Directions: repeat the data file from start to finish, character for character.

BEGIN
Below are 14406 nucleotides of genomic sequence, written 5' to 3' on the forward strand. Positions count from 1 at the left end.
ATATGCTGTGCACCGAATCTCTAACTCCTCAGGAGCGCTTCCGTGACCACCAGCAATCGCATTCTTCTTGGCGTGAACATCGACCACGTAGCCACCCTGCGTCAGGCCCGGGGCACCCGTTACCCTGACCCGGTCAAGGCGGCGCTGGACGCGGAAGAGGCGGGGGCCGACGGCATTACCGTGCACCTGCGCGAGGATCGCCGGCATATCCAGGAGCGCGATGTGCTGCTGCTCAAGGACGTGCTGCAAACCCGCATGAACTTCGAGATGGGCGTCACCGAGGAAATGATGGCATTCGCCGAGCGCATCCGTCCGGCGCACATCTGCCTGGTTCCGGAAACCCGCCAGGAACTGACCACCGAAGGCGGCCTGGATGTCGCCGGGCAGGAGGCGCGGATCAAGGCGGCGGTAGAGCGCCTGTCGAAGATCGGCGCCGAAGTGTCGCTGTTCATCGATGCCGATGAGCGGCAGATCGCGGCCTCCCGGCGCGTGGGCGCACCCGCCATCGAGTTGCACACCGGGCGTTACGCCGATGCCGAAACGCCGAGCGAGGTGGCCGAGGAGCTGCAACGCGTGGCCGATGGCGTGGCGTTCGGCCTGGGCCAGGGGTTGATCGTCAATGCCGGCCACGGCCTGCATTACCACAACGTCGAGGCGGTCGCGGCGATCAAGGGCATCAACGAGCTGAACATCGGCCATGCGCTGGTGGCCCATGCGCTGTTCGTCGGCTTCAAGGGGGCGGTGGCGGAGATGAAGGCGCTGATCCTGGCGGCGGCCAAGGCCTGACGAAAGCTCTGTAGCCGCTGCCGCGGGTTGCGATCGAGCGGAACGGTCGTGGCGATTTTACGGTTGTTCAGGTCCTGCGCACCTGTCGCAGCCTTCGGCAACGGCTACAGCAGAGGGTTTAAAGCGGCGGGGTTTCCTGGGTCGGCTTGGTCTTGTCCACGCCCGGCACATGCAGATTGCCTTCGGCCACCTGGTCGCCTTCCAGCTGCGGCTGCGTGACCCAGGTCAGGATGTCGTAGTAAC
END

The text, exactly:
Below are 14406 nucleotides of genomic sequence, written 5' to 3' on the forward strand. Positions count from 1 at the left end.
ATATGCTGTGCACCGAATCTCTAACTCCTCAGGAGCGCTTCCGTGACCACCAGCAATCGCATTCTTCTTGGCGTGAACATCGACCACGTAGCCACCCTGCGTCAGGCCCGGGGCACCCGTTACCCTGACCCGGTCAAGGCGGCGCTGGACGCGGAAGAGGCGGGGGCCGACGGCATTACCGTGCACCTGCGCGAGGATCGCCGGCATATCCAGGAGCGCGATGTGCTGCTGCTCAAGGACGTGCTGCAAACCCGCATGAACTTCGAGATGGGCGTCACCGAGGAAATGATGGCATTCGCCGAGCGCATCCGTCCGGCGCACATCTGCCTGGTTCCGGAAACCCGCCAGGAACTGACCACCGAAGGCGGCCTGGATGTCGCCGGGCAGGAGGCGCGGATCAAGGCGGCGGTAGAGCGCCTGTCGAAGATCGGCGCCGAAGTGTCGCTGTTCATCGATGCCGATGAGCGGCAGATCGCGGCCTCCCGGCGCGTGGGCGCACCCGCCATCGAGTTGCACACCGGGCGTTACGCCGATGCCGAAACGCCGAGCGAGGTGGCCGAGGAGCTGCAACGCGTGGCCGATGGCGTGGCGTTCGGCCTGGGCCAGGGGTTGATCGTCAATGCCGGCCACGGCCTGCATTACCACAACGTCGAGGCGGTCGCGGCGATCAAGGGCATCAACGAGCTGAACATCGGCCATGCGCTGGTGGCCCATGCGCTGTTCGTCGGCTTCAAGGGGGCGGTGGCGGAGATGAAGGCGCTGATCCTGGCGGCGGCCAAGGCCTGACGAAAGCTCTGTAGCCGCTGCCGCGGGTTGCGATCGAGCGGAACGGTCGTGGCGATTTTACGGTTGTTCAGGTCCTGCGCACCTGTCGCAGCCTTCGGCAACGGCTACAGCAGAGGGTTTAAAGCGGCGGGGTTTCCTGGGTCGGCTTGGTCTTGTCCACGCCCGGCACATGCAGATTGCCTTCGGCCACCTGGTCGCCTTCCAGCTGCGGCTGCGTGACCCAGGTCAGGATGTCGTAGTAAC